Note: The following represent types of assignments in English 41.
*Out-of-class essays which require drafting/revision.
*In-class essays in response to films and literary works.
*Compositional exercises (thesis invention, arrangement, etc.)
*A journal in which students practice writing on various topics and
responding to assigned course readings and viewings.
*A critical reading/viewing journal in which students take notes, respond
and practice analyzing and interpreting works of literature and cinema.
Methods of Evaluation/Basis of Grade.
Representative Textbooks and Materials:
|Writing: Assessment tools that demonstrate writing skill and/or require students to select, organize and explain ideas in writing.||Writing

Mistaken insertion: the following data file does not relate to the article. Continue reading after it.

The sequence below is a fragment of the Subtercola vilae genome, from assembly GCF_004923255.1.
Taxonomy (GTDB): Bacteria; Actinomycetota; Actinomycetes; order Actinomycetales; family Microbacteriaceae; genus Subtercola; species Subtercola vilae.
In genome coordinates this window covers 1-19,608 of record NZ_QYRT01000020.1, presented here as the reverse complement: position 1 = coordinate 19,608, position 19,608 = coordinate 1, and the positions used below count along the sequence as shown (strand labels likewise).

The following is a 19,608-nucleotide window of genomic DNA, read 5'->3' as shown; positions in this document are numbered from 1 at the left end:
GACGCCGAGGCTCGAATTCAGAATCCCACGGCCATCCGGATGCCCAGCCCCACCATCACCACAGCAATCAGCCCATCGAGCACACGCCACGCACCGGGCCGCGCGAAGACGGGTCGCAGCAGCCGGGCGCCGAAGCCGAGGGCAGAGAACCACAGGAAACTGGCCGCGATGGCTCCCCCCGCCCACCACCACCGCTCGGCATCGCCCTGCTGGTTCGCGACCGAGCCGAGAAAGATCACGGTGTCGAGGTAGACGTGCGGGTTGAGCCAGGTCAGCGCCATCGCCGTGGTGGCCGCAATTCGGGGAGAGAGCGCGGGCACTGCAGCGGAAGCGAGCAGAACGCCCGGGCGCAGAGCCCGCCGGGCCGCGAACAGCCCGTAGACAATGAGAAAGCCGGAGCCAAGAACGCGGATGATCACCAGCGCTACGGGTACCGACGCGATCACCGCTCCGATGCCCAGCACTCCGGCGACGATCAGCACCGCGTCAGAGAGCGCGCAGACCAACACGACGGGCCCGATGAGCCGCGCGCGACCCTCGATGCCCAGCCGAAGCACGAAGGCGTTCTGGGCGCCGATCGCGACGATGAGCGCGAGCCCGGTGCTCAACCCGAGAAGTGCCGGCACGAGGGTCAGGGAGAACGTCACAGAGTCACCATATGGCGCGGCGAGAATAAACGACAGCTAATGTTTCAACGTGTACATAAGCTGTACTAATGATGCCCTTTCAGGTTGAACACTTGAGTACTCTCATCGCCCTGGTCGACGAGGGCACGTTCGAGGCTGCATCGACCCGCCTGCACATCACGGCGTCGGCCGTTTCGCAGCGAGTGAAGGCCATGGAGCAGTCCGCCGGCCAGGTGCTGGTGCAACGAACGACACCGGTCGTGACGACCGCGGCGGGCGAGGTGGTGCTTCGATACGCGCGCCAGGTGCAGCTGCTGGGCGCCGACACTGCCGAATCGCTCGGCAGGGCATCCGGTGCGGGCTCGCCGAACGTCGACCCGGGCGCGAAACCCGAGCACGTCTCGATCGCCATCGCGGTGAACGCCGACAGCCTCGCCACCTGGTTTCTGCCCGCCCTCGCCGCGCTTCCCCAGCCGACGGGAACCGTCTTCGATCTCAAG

80 - 90%
|Written homework, Reading reports, Essay exams, Term papers, CRITICAL READING JOURNAL||
|Problem solving: Assessment tools, other than exams, that demonstrate competence in computational or non-computational problem solving skills.||Problem Solving
0 - 0%
|Skill Demonstrations: All skill-based and physical demonstrations used for assessment purposes including skill performance exams.||Skill Demonstrations
0 - 10%
|Exams: All forms of formal testing, other than skill performance exams.||Exams
0 - 10%
|Multiple choice, True/false, Matching items, Completion||
|Other: Includes any assessment tools that do not logically fit into the above categories.||Other Category
0 - 10%
|ATTENDANCE AND CLASS PARTICIPATION||
LITERATURE AND FILM, Robert Richardson